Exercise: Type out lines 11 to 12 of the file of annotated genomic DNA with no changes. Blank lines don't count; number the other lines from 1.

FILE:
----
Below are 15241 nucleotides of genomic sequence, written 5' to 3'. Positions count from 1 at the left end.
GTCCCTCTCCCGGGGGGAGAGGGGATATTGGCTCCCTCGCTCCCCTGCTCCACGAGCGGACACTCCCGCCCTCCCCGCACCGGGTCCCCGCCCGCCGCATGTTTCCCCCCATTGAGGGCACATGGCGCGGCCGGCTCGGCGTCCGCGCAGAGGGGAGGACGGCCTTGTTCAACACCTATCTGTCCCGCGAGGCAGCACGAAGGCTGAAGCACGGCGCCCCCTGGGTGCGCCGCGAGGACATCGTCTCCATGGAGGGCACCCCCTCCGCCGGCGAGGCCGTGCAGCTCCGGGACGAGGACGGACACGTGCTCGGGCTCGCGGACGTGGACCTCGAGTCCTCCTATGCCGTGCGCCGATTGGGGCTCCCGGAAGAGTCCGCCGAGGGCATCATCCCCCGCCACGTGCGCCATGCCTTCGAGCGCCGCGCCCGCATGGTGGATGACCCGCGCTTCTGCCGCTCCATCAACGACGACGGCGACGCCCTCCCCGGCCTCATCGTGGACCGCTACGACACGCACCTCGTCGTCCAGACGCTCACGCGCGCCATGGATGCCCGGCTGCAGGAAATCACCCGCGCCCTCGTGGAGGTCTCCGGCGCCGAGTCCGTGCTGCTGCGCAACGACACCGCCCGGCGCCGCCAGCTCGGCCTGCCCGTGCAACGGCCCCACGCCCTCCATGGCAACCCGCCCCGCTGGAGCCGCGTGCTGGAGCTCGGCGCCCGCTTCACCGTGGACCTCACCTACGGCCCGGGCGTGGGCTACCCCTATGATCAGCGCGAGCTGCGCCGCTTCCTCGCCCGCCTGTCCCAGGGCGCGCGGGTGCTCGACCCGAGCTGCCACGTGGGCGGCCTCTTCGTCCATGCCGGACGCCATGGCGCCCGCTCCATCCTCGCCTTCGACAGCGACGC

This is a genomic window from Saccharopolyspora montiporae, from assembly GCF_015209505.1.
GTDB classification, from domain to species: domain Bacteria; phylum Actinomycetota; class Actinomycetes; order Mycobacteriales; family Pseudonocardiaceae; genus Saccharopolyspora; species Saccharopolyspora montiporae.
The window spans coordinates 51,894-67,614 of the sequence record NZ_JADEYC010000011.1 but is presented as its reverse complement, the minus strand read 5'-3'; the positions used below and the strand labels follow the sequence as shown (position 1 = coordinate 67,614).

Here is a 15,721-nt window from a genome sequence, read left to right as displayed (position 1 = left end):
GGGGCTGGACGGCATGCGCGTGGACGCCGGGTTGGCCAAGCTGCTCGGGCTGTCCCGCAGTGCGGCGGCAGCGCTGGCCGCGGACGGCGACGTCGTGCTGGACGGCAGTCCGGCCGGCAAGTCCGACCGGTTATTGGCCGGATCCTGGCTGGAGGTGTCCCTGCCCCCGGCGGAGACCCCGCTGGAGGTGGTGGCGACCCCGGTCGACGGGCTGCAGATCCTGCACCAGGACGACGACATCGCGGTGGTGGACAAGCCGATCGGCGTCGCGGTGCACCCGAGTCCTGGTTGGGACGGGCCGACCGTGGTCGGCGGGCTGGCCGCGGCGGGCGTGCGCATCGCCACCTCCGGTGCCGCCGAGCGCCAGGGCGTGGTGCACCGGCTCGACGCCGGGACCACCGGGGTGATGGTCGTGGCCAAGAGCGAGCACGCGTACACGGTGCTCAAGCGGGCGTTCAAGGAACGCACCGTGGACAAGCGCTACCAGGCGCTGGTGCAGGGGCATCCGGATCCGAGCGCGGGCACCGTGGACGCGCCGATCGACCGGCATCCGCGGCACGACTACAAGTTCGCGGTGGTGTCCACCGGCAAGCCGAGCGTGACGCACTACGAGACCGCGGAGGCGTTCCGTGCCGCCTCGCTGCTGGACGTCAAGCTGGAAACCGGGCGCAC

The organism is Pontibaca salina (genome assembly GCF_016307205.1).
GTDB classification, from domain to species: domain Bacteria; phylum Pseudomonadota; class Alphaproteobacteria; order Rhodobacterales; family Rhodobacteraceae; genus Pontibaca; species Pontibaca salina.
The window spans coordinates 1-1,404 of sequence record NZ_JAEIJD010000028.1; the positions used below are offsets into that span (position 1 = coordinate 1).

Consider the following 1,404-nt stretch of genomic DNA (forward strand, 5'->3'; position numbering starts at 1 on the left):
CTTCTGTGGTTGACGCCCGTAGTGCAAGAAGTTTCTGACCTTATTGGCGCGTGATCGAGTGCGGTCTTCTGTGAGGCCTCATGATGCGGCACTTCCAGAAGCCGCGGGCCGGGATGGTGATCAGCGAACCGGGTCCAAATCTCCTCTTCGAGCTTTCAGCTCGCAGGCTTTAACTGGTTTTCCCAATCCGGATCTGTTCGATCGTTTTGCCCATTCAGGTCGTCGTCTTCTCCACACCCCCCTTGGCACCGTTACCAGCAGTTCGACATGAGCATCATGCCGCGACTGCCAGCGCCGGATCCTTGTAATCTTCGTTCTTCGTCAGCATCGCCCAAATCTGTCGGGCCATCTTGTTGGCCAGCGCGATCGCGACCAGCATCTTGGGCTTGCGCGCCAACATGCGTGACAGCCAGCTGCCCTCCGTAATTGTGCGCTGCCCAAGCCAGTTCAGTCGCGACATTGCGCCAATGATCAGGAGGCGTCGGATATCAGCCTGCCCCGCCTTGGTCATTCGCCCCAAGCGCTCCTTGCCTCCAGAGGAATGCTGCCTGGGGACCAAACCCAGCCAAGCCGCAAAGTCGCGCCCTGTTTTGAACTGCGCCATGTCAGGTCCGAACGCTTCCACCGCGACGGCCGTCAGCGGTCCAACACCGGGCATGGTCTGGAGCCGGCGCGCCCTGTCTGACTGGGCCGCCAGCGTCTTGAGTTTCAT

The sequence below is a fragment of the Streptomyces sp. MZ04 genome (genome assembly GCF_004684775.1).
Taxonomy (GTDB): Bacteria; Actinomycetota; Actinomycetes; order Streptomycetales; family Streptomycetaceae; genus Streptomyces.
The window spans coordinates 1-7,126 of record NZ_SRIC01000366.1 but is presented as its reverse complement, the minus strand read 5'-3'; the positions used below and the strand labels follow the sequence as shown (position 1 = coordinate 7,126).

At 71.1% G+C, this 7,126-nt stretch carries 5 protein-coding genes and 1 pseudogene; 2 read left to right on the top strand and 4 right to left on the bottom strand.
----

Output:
Consider the following 1,404-nt stretch of genomic DNA (forward strand, 5'->3'; position numbering starts at 1 on the left):
CTTCTGTGGTTGACGCCCGTAGTGCAAGAAGTTTCTGACCTTATTGGCGCGTGATCGAGTGCGGTCTTCTGTGAGGCCTCATGATGCGGCACTTCCAGAAGCCGCGGGCCGGGATGGTGATCAGCGAACCGGGTCCAAATCTCCTCTTCGAGCTTTCAGCTCGCAGGCTTTAACTGGTTTTCCCAATCCGGATCTGTTCGATCGTTTTGCCCATTCAGGTCGTCGTCTTCTCCACACCCCCCTTGGCACCGTTACCAGCAGTTCGACATGAGCATCATGCCGCGACTGCCAGCGCCGGATCCTTGTAATCTTCGTTCTTCGTCAGCATCGCCCAAATCTGTCGGGCCATCTTGTTGGCCAGCGCGATCGCGACCAGCATCTTGGGCTTGCGCGCCAACATGCGTGACAGCCAGCTGCCCTCCGTAATTGTGCGCTGCCCAAGCCAGTTCAGTCGCGACATTGCGCCAATGATCAGGAGGCGTCGGATATCAGCCTGCCCCGCCTTGGTCATTCGCCCCAAGCGCTCCTTGCCTCCAGAGGAATGCTGCCTGGGGACCAAACCCAGCCAAGCCGCAAAGTCGCGCCCTGTTTTGAACTGCGCCATGTCAGGTCCGAACGCTTCCACCGCGACGGCCGTCAGCGGTCCAACACCGGGCATGGTCTGGAGCCGGCGCGCCCTGTCTGACTGGGCCGCCAGCGTCTTGAGTTTCAT